Faster and Faster
With innovative new design concepts come innovative new ways of executing them in the field.
Take the composite plate shear wall/concrete-filled system, more commonly known as SpeedCore, for example. Developed by structural engineer Magnusson Klemencic Associates (MKA)—with research assistance from Purdue University, the University at Buffalo, AISC, Charles Pankow Foundation, and MKA Foundation—the system involves a concrete-filled steelplate core wall that can reduce a project schedule by several months. (See aisc.org/speedcore for more on SpeedCore.)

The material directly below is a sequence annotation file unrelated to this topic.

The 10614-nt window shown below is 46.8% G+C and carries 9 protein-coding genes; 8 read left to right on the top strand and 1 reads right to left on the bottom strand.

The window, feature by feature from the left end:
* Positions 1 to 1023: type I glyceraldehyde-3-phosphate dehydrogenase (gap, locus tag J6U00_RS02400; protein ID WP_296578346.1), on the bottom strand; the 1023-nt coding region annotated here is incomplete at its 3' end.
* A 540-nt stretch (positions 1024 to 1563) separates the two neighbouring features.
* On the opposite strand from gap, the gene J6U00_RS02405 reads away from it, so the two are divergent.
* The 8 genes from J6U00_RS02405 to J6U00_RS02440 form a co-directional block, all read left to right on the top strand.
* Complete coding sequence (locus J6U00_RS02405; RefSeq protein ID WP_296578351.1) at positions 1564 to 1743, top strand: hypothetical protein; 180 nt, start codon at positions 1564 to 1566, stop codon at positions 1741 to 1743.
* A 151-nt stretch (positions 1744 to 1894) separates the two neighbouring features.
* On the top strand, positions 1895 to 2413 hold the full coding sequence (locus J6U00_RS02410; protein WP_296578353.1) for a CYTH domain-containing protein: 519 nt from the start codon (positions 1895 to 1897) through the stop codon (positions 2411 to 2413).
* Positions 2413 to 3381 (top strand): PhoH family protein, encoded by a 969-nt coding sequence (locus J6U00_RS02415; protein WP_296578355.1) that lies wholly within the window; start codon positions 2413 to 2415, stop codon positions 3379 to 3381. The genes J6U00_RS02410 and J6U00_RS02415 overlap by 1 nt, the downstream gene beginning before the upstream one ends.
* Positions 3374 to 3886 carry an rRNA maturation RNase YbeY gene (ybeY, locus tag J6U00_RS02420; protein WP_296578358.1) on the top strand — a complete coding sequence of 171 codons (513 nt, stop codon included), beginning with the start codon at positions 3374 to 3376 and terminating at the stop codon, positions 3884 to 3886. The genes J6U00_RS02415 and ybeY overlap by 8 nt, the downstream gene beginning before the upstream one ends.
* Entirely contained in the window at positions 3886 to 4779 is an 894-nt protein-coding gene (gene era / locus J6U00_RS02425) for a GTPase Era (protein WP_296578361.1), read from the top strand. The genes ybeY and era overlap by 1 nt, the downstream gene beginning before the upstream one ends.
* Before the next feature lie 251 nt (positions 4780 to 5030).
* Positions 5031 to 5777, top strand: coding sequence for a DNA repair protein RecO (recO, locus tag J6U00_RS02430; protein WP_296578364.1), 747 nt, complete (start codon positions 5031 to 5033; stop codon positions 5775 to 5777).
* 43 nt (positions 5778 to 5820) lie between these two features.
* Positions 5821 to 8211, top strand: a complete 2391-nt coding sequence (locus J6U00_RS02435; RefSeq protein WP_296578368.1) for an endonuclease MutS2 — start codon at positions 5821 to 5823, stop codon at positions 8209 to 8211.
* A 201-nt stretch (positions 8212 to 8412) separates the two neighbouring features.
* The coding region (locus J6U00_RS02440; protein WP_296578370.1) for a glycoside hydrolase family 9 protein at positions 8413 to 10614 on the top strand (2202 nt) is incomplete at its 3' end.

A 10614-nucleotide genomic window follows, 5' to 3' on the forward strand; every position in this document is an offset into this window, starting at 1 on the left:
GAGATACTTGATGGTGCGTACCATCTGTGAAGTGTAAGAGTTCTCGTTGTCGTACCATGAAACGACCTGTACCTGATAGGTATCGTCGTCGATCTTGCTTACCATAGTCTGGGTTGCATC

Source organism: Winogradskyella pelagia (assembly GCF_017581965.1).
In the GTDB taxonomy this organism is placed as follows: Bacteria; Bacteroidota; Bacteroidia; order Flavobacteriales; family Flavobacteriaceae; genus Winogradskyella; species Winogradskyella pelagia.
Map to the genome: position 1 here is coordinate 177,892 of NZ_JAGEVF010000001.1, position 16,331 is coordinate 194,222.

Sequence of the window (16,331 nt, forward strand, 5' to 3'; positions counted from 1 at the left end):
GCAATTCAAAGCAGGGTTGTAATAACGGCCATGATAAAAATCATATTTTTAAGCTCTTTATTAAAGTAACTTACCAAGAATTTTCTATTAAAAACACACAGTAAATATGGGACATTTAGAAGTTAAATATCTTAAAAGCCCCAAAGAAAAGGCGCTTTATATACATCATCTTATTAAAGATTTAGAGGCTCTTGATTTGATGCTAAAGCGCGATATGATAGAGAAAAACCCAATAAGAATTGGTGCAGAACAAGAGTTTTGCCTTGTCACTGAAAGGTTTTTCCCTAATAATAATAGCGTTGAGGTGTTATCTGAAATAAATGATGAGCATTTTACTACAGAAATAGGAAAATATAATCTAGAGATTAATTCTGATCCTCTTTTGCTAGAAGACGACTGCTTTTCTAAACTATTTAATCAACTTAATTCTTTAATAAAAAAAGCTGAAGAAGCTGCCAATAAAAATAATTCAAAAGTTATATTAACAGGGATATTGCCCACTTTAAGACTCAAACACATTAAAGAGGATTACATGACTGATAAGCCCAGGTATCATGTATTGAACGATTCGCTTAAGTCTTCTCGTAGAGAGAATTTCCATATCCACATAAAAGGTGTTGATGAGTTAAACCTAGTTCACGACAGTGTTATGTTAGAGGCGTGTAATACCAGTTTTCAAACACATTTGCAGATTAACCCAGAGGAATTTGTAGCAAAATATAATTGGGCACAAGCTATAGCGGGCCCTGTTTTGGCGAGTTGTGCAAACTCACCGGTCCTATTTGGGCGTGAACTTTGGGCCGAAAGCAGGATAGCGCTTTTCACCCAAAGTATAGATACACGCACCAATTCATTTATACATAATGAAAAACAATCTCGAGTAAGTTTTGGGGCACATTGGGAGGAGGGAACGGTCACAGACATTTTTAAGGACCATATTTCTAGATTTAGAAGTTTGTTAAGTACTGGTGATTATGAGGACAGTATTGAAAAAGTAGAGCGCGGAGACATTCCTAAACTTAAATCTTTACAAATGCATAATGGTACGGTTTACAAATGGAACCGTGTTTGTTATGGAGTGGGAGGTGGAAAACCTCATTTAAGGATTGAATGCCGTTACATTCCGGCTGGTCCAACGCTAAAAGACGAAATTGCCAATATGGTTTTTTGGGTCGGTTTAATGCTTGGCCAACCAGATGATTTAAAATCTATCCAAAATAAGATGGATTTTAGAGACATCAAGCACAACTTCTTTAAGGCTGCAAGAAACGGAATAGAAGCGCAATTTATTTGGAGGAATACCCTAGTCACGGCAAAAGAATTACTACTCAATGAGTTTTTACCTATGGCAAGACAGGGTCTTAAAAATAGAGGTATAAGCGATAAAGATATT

The most recent SpeedCore project—and only the second overall thus far—is 200 Park Avenue in downtown San Jose, Calif., a 19-story mixed-use project with a framing system containing more than 10,000 tons of structural steel. (The first SpeedCore project, Rainier Square in Seattle, was built 43% faster than it would have taken using a concrete core system and cut 10 months off the project schedule; see the IDEAS2 coverage in the May 2022 issue, at www.modernsteel.com, for more on that project.) Designed by MKA and architect Gensler, the building is configured with two separate cores and includes an approximately 21-ft-tall Level 1 for the lobby, as well as three 16-ft-tall floors for the above-ground parking levels. These taller floors required the SpeedCore components to be sectioned differently than the more typical 14-ft floo-to-floor levels located above Level 5.
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